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The handbook of experimental economics, volume 2


THE HANDBOOK OF EXPERIMENTAL ECONOMICS
VOLUME 2



THE HANDBOOK OF
EXPERIMENTAL ECONOMICS
Volume 2

Edited by John H. Kagel and Alvin E. Roth

PRINCETON UNIVERSITY PRESS
PRINCETON AND OXFORD


Copyright © 2015 Princeton University Press
Published by Princeton University Press, 41 William Street,
Princeton, New Jersey 08540
In the United Kingdom: Princeton University Press, 6 Oxford Street,
Woodstock, Oxfordshire OX20 1TR

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All Rights Reserved
ISBN 978-0-691-13999-9
Library of Congress Control Number: 2016935744
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Typeset by Nova Techset Pvt Ltd, Bangalore, India
Printed in the United States of America
1 3 5 7 9 10 8 6 4 2


CONTENTS
Preface xiii

Chapter 1 Macroeconomics: A Survey of Laboratory Research

1

John Duffy
1.

Introduction: Laboratory Macroeconomics 1

2. Dynamic, Intertemporal Optimization 4
2.1. Optimal Consumption/Savings Decisions 4
2.2. Exponential Discounting and Infinite Horizons 12
2.3. Exponential or Hyperbolic Discounting? 13
2.4. Expectation Formation 14
3. Coordination Problems 21
3.1. Poverty Traps 21
3.2. Bank Runs 24
3.3. Resolving Coordination Problems: Sunspots 27
3.4. Resolving Coordination Problems: The Global Game Approach 30
4. Fields in Macroeconomics 32
4.1. Monetary Economics 33
4.2. Labor Economics 46
4.3. International Economics 50
4.4. Multisectoral Macroeconomics 55


5. Macroeconomic Policies 61
5.1. Ricardian Equivalence 61
5.2. Commitment versus Discretion 64
5.3. Monetary Policy 67
5.4. Fiscal and Tax Policies 73
6. Conclusions 78
Acknowledgments 79
Notes 79
References 82

Chapter 2 Using Experimental Methods to Understand Why and How We
Give to Charity 91
Lise Vesterlund
1. Introduction 91
2. Preferences for Giving 92
2.1. Is Giving Rational? 95
2.2. Motives 97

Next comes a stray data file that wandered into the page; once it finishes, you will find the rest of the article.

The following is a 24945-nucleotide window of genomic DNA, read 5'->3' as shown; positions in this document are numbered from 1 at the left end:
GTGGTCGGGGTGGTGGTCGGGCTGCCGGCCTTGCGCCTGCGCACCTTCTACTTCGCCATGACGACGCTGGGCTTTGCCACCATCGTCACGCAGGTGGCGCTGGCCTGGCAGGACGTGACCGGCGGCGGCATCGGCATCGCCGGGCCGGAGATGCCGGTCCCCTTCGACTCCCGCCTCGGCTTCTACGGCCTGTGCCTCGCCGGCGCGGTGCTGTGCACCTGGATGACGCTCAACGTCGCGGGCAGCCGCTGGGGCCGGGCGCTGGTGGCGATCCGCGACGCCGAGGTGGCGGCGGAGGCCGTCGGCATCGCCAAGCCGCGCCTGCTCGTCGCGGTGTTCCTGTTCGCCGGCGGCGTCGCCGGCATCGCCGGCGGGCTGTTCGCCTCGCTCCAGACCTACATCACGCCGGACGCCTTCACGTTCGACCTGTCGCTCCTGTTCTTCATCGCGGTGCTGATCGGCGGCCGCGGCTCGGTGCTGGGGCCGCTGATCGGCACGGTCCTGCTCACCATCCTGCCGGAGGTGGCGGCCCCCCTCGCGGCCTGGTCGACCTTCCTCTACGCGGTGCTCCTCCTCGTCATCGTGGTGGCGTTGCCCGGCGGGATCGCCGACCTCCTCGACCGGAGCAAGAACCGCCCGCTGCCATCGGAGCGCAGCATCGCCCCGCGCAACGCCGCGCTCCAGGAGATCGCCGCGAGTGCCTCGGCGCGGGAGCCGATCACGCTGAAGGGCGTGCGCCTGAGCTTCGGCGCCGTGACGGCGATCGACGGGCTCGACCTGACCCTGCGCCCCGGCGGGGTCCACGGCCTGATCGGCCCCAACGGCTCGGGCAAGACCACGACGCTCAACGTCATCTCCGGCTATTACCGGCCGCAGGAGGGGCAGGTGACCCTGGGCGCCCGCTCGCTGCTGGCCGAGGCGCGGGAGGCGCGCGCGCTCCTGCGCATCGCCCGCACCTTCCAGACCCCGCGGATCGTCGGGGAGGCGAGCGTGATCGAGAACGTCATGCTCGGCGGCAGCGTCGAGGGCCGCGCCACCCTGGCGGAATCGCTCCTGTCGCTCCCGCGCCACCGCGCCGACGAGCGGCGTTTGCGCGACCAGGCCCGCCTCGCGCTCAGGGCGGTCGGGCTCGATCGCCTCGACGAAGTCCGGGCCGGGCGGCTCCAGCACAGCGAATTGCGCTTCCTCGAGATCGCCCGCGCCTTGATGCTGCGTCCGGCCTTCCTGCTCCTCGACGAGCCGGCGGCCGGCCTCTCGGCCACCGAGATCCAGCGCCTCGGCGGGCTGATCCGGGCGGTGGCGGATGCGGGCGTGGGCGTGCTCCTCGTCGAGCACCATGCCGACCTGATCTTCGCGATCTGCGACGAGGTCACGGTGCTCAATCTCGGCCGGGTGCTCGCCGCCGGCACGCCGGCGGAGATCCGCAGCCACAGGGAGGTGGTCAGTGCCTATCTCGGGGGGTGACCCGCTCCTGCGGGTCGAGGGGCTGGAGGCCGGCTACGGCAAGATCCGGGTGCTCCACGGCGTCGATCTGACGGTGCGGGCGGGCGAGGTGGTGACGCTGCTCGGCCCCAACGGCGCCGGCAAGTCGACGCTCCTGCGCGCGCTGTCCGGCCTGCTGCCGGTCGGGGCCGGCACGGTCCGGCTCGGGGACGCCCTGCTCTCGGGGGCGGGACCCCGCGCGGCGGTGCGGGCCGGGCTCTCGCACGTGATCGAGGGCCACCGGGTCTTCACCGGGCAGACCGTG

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Contents

3. Fundraising 108
3.1. Announcements: Sequential and Dynamic Giving 109
3.2. Lotteries 119
3.3. Auctions 123
3.4. Rebates and Matches 126
4. Conclusion 131
Notes 133
References 141

Chapter 3

Neuroeconomics 153

Colin F. Camerer, Jonathan D. Cohen, Ernst Fehr, Paul W. Glimcher,
and David Laibson
153
1. Neurobiological Foundations 156
1.1. The Cellular Structure of the Brain 156
1.2. From Neurons to Networks 161
1.3. Summary of Neurobiology 164

INTRODUCTION

2. Functional MRI: A Window into the Working Brain 164
2.1. Functional MRI and the BOLD Signal 165
2.2. Design Considerations 166
2.3. Image Analysis 168
2.4. Summary of Functional MRI 171
3. Risky Choice 172
3.1. Statistical Moments 172
3.2. Prospect Theory 172
3.3. Causal Manipulations 175
3.4. Logical Rationality and Biological Adaptation 176
3.5. Summary of Risky Choice 177
4. Intertemporal Choice and Self-regulation 177
4.1. Empirical Regularities 178
4.2. Multiple-Self Models with Selves That Have Overlapping Periods
of Control 181
4.3. Multiple-Self Models with Selves That Have Nonoverlapping Periods
of Control 182
4.4. Unitary-Self Models 182
4.5. Theoretical Summary 183
5. The Neural Circuitry of Social Preferences 183
5.1. Social Preferences and Reward Circuitry 184
5.2. Do Activations in Reward Circuitry Predict Choices? 186
5.3. The Role of the Prefrontal Cortex in Decisions Involving Social
Preferences 186
5.4. Summary 188
6. Strategic Thinking 189
6.1. Strategic Awareness 189
6.2. Beliefs, Iterated Beliefs, and Strategic Choice 190


Contents

6.3.
6.4.
6.5.
6.6.

7.



vii

Learning 192
Strategic Teaching and Influence Value 194
Discussion of Strategic Neuroscience 196
Summary 199

Conclusion 200
Acknowledgments 200
Notes 201
References 202

Chapter 4 Other-Regarding Preferences: A Selective Survey of
Experimental Results 217
David J. Cooper and John H. Kagel
217
Where Things Stood Circa 1995

INTRODUCTION

I.

218

II. Models of Other-Regarding Preferences, Theory, and Tests 222
A. Outcome-Based Social Preference Models 222
B. Some Initial Tests of the Bolton-Ockenfels and Fehr-Schmidt Models 225
C. Social Preferences versus Difference Aversion 231